Ice, Ice Baby

What you can learn from legendary World & Olympic ice dance champion Tessa Virtue

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Tessa Virtue
Photo: Courtesy Manifesto Sport Management / Red Button Photography

You might think it’s been an easy road to the top for Canadian ice dancer Tessa Virtue – she’s beautiful, talented, graceful and poised. But she’s the first to admit her life isn’t perfect. 

Off the ice she says she’s incredibly clumsy and gets motion sickness from things like elevators and sometimes, even from the lifts she did with partner Scott Moir. And she’s faced injuries, disappointment and frustration along her journey to success. 

But you don’t get to the top without finding a way through these minefields and learning how to overcome them is what made her a champion.


Tessa Virtue
Photo: Courtesy Manifesto Sport Management / Red Button Photography

Ice skating is a metaphor for life: you push off, fall, get up and try again. No one knows this better than an Olympic ice dance champion like Tessa Virtue. But after 22 years on the ice, she’s ready to tackle some new challenges.

“We’d ticked all the boxes in the skating world and wanted to move on while we still felt passionate about skating,” Virtue says of her and partner Moir. “It just feels like the right time.”

This fall, Virtue and Moir have been on a goodbye tour across Canada called Rock the Rink and on Nov. 23 they’ll give their last public performance in St. John’s.

Virtue says while she’s grateful for what she’s achieved, she’s ready to step out of the skating world and start another chapter of her life. 

“It’s time to start filling in the gaps with things I couldn’t do because of skating,” she says. “I have an entrepreneurial spirit. I’ve been my own boss as a skater and I’m looking forward to navigating the business world.”

Virtue is currently completing an undergraduate degree in psychology and will then be pursuing an executive MBA at Queen’s University. She’s already stepped part-way into the business world, working with several sponsors and taking on a number of collaborative opportunities. In addition, she plans to continue her work as a mentor with FitSpirit, to inspire young female athletes to stay in sport.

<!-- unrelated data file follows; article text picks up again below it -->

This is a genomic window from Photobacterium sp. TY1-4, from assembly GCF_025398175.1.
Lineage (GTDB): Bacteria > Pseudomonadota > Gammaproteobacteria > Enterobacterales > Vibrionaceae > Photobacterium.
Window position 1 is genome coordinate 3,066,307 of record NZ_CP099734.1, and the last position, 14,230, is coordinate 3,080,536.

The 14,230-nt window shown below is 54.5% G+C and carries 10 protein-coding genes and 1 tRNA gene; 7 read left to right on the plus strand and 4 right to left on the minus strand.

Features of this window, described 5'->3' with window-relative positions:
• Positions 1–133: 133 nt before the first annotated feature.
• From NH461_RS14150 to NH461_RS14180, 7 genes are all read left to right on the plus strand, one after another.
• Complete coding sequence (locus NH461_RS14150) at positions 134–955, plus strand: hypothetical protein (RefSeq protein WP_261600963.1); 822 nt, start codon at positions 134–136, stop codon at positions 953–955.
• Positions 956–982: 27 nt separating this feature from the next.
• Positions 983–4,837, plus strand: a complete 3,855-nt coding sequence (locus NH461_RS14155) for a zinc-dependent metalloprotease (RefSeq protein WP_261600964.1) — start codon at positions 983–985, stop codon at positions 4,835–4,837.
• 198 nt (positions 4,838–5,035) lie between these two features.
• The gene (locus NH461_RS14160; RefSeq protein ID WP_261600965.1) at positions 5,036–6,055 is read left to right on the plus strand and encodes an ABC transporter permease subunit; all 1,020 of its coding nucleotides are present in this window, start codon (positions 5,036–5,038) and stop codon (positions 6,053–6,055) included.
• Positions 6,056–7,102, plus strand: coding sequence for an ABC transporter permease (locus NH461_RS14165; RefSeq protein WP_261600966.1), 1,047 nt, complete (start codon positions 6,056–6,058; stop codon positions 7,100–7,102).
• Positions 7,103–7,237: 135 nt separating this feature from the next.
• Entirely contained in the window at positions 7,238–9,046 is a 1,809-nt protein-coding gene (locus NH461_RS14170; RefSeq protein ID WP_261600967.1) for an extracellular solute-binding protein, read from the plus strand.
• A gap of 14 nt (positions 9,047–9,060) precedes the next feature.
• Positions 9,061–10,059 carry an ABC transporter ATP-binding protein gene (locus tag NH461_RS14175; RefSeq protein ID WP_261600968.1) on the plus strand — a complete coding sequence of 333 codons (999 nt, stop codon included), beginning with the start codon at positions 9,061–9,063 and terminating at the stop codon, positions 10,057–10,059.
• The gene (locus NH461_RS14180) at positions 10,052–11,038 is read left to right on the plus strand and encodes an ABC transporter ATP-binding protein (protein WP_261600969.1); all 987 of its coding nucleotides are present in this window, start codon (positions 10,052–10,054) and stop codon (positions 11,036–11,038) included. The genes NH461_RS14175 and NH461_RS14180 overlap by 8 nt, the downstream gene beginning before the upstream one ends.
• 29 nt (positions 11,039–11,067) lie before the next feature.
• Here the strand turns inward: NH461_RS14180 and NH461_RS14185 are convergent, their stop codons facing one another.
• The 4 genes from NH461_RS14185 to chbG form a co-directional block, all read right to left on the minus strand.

Letting go and moving on

Facing the end of such an integral part of her life hasn’t been easy. And once the duo decided to step down from competition after the 2018 Olympic Winter Games in Pyeongchang, Virtue struggled with her new reality.

“The most significant transition [for me] was ending the Olympic cycle where you’re working with a group of 15 people and have a singular focus,” Virtue explained. “Leading up to the Olympics, every part of your life is focused on the goal of winning an Olympic championship which makes things simple and complex at the same time. Every single moment of your life is accounted for.”

Virtue says afterward she was left with a different sense of self and had to figure out how to find meaning in that.

“How do you define success going forward,” she asks, “when being the best in the world was the goal for so long?”

Virtue responded by becoming insanely busy in 2018 and in retrospect says it was too much. This time, when she finishes her last performance in St. John’s, she’s ready and eager to go forward. She has a support network in place, plans made and goals set.

Staying Motivated to Succeed

As an athlete, Virtue says it wasn’t always easy staying motivated to keep training day after day, year after year. 

“What I realized is how much power there is in delayed gratification,” she says, “which is something our society doesn’t really value. I felt sick and anxious every morning before practice knowing it would be gruelling,” she explains. “It was really uncomfortable. So I started working with a mental preparation coach to learn how to feel comfortable even when I was uncomfortable. I’d ask myself ‘How do I want to feel walking out of the arena?’ Or ‘What will make me proud?’

Dealing with Failure